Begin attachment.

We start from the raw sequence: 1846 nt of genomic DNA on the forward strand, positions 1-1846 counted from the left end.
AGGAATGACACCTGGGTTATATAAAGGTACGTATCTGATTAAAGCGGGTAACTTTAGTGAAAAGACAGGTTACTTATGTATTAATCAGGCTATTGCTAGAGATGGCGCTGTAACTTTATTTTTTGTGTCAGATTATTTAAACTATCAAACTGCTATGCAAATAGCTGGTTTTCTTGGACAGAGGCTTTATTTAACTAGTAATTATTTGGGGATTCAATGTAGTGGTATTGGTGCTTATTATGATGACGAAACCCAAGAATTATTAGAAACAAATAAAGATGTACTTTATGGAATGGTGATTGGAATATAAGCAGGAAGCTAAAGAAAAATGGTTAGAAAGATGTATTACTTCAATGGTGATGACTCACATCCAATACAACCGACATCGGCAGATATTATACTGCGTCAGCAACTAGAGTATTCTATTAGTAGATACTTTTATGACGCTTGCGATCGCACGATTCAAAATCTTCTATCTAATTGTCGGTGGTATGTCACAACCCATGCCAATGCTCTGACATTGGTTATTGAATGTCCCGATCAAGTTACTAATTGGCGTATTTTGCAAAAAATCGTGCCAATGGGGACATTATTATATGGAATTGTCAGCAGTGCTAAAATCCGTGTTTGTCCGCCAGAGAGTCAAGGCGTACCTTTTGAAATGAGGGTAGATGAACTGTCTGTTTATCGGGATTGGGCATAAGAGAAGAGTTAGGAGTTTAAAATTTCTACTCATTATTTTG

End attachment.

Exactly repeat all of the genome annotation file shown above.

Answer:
We start from the raw sequence: 1846 nt of genomic DNA on the forward strand, positions 1-1846 counted from the left end.
AGGAATGACACCTGGGTTATATAAAGGTACGTATCTGATTAAAGCGGGTAACTTTAGTGAAAAGACAGGTTACTTATGTATTAATCAGGCTATTGCTAGAGATGGCGCTGTAACTTTATTTTTTGTGTCAGATTATTTAAACTATCAAACTGCTATGCAAATAGCTGGTTTTCTTGGACAGAGGCTTTATTTAACTAGTAATTATTTGGGGATTCAATGTAGTGGTATTGGTGCTTATTATGATGACGAAACCCAAGAATTATTAGAAACAAATAAAGATGTACTTTATGGAATGGTGATTGGAATATAAGCAGGAAGCTAAAGAAAAATGGTTAGAAAGATGTATTACTTCAATGGTGATGACTCACATCCAATACAACCGACATCGGCAGATATTATACTGCGTCAGCAACTAGAGTATTCTATTAGTAGATACTTTTATGACGCTTGCGATCGCACGATTCAAAATCTTCTATCTAATTGTCGGTGGTATGTCACAACCCATGCCAATGCTCTGACATTGGTTATTGAATGTCCCGATCAAGTTACTAATTGGCGTATTTTGCAAAAAATCGTGCCAATGGGGACATTATTATATGGAATTGTCAGCAGTGCTAAAATCCGTGTTTGTCCGCCAGAGAGTCAAGGCGTACCTTTTGAAATGAGGGTAGATGAACTGTCTGTTTATCGGGATTGGGCATAAGAGAAGAGTTAGGAGTTTAAAATTTCTACTCATTATTTTG